“The housewife also appreciates how easy such radiating surfaces are dusted, there being no projections on which dust may lodge. In the bathroom, nursery, kitchen or similar room where thorough cleanliness is essential, the radiators may be washed or scrubbed perfectly clean.”

It doesn’t just warm you; it also keeps you healthy because it will be easy to clean. Do you talk about the health benefits of hydronics to customers? American Radiator did.

About their more-decorative radiators:
“If at any time a radiator has appeared to be an intrusion or conspicuous in a room, the blame rests with the architect or the decorator. There is so large an assortment of patterns, shapes, sizes, etc. that it is simply a matter of right choosing. There are many ways in which the radiator may be decorated and redecorated that is it simply a matter of exhibiting taste, judgment.”

The booklet is in full color because they have painted the radiators in their Modern Colonial House to blend with or compliment the wallpaper in each room. Their decorative Verona radiators (“It is a work of art in iron”) have raised iron filigrees. They explain in the booklet that if the homeowner wants the filigrees to be a separate color, all he or she has to do is first paint the entire radiator the desired color for the filigrees. Next, paint over this with the color he or she wants for the rest of the radiator. Finally, wait until that second coat is tacky to the touch, and then use a clean cloth to rub the tacky paint from the raised surfaces of the filigrees. That’s it, a gorgeous radiator that compliments the wallpaper and shows the owner’s good taste.

“Every year records a larger number of cottage homes whose owners find that the purchase of steam- and water-warming apparatus is a good investment of principal, as well as an economical means for insuring the health, comfort and cleanliness of the home and thus extending the opportunities for domestic tranquility.”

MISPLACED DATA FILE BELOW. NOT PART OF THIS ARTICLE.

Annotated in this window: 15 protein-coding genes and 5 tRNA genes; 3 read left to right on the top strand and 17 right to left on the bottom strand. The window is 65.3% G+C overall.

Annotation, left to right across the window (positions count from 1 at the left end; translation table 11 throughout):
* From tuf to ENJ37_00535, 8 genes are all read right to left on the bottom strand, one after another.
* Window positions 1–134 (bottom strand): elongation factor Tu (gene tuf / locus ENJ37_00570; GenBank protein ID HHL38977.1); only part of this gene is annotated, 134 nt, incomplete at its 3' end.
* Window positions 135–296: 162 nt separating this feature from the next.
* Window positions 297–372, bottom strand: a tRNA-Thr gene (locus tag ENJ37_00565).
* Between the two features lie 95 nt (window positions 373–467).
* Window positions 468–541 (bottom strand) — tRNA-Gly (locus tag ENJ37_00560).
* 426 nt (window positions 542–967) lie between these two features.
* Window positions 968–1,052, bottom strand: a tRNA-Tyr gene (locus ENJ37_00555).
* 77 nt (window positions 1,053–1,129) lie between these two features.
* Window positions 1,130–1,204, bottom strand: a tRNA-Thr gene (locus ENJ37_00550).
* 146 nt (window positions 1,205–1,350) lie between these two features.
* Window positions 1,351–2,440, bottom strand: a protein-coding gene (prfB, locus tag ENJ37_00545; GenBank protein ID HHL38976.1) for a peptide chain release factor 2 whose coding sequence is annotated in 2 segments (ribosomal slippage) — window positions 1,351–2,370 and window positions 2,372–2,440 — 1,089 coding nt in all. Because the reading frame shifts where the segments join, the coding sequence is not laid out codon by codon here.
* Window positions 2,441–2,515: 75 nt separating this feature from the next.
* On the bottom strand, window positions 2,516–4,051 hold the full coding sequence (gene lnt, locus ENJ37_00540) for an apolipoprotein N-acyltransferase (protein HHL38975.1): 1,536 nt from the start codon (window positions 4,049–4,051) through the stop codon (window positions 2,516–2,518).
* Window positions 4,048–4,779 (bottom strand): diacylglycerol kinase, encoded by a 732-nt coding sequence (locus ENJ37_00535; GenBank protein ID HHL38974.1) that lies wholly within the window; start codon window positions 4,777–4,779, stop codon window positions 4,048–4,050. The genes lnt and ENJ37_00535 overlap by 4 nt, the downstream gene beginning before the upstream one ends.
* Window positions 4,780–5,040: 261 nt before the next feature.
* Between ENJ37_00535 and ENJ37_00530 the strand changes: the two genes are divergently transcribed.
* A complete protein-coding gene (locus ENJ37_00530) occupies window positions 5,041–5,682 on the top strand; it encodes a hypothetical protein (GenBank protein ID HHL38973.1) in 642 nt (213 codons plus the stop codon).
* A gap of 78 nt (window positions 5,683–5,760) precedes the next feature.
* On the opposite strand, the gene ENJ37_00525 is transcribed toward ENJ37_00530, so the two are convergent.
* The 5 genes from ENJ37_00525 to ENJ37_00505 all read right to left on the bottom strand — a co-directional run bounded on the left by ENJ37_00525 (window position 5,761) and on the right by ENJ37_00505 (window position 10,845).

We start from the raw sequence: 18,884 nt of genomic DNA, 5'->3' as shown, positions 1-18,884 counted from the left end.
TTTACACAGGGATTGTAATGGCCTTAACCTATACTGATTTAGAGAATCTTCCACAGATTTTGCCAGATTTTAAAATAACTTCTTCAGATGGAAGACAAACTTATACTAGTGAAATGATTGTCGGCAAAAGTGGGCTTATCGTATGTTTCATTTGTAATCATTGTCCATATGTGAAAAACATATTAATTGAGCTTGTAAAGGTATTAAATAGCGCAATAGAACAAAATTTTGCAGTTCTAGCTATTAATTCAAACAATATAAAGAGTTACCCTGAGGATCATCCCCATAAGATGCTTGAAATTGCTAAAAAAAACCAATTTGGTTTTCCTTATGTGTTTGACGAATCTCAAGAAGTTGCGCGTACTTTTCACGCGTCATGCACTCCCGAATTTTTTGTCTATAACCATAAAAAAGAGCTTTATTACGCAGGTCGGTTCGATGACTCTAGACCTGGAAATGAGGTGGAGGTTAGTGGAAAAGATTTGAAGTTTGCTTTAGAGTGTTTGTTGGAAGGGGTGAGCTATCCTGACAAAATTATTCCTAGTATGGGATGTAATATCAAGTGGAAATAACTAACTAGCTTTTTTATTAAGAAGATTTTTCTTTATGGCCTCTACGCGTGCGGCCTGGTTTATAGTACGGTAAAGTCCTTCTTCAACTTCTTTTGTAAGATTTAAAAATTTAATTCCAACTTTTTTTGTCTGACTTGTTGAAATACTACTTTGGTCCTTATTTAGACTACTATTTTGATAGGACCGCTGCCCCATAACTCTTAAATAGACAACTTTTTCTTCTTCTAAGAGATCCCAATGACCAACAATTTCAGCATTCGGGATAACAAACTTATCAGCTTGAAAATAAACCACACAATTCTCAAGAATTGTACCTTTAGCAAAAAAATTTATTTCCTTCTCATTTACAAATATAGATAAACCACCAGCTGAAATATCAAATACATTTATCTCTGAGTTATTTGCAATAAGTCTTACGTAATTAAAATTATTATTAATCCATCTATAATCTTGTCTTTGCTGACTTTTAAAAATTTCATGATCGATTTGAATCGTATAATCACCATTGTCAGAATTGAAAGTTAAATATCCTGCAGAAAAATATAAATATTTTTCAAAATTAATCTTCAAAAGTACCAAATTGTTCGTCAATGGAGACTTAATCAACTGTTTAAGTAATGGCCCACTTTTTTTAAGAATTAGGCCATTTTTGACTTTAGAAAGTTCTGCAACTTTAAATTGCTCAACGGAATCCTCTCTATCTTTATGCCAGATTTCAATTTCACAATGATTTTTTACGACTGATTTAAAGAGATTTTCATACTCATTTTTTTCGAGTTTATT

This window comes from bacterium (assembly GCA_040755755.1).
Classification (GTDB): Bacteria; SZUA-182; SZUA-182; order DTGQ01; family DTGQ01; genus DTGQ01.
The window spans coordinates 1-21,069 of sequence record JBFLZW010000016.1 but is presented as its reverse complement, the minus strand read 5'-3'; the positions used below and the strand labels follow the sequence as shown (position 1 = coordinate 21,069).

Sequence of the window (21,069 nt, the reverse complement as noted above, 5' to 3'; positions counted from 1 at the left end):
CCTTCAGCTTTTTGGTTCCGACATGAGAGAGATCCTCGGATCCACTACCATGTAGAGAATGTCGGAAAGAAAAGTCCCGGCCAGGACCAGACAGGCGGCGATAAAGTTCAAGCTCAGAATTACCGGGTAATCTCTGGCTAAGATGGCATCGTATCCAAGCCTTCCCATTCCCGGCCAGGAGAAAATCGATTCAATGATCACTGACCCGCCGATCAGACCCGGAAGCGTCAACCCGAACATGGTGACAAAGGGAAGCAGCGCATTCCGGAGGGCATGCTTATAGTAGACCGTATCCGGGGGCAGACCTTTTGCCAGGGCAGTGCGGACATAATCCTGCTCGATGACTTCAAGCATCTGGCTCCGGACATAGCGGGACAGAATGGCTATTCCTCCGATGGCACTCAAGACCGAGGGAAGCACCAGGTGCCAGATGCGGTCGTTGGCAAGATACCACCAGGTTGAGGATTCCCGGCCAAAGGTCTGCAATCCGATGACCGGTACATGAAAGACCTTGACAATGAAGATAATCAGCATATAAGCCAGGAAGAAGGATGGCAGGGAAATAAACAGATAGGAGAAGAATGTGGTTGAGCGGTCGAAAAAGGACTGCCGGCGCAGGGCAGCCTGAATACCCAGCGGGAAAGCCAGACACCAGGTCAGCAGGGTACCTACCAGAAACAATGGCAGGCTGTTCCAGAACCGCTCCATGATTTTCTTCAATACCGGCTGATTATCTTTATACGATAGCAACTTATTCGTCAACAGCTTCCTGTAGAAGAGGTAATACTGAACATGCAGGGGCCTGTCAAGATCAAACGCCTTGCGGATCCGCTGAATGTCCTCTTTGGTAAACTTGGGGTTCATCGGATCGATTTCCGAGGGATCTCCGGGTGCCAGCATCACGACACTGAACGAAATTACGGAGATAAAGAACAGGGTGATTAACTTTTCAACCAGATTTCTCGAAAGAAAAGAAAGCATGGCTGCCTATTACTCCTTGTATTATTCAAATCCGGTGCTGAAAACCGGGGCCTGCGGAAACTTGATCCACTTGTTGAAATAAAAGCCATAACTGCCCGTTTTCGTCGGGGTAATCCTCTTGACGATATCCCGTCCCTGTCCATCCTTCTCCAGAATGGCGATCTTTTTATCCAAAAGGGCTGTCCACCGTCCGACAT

So you’re talking heating to a potential customer. You ever mention all of this stuff? You ever mention domestic tranquility?

Okay, I’ll give you that one. Domestic tranquility is a bit 1904, but the rest still works, don’t you think? I mean, who doesn’t want to be healthy, clean, and comfortable?

The World’s Fair closed on Dec. 1 that year, but that was not the end of the Modern Colonial House. American Radiator sold it at auction. The owner moved it by rail to Webster Groves, Missouri. The owner had an extension built on the front of the house to enclose the cutaway and accommodate a new kitchen. He had the leaded-glass windows and most of the woodwork reinstalled. They finished the exterior in stucco.

The house is still there on tree-lined Kenilworth Place, number 144. I wonder if the folks who live there now know its rich history and how once upon a time in America millions of people visited their house and marveled at the beauty and the simplicity of its hydronic-heating system. That house was the World’s Fair of Hydronic Heating, praised in engineering and home-builder magazines. It was a marvel of creature comfort and healthy living, a wonder to behold.


You can see the house on Google Maps Street View. It continues to look much-loved, and I wondered if those gorgeous radiators were still providing domestic tranquility to some fortunate modern American family, so I went on

Guess what.

The place now has a gas-fired furnace.

And that makes me want to scream.

How about you?


This article was originally titled “Meet me at the fair” in the March 2017 print edition of Plumbing & Mechanical.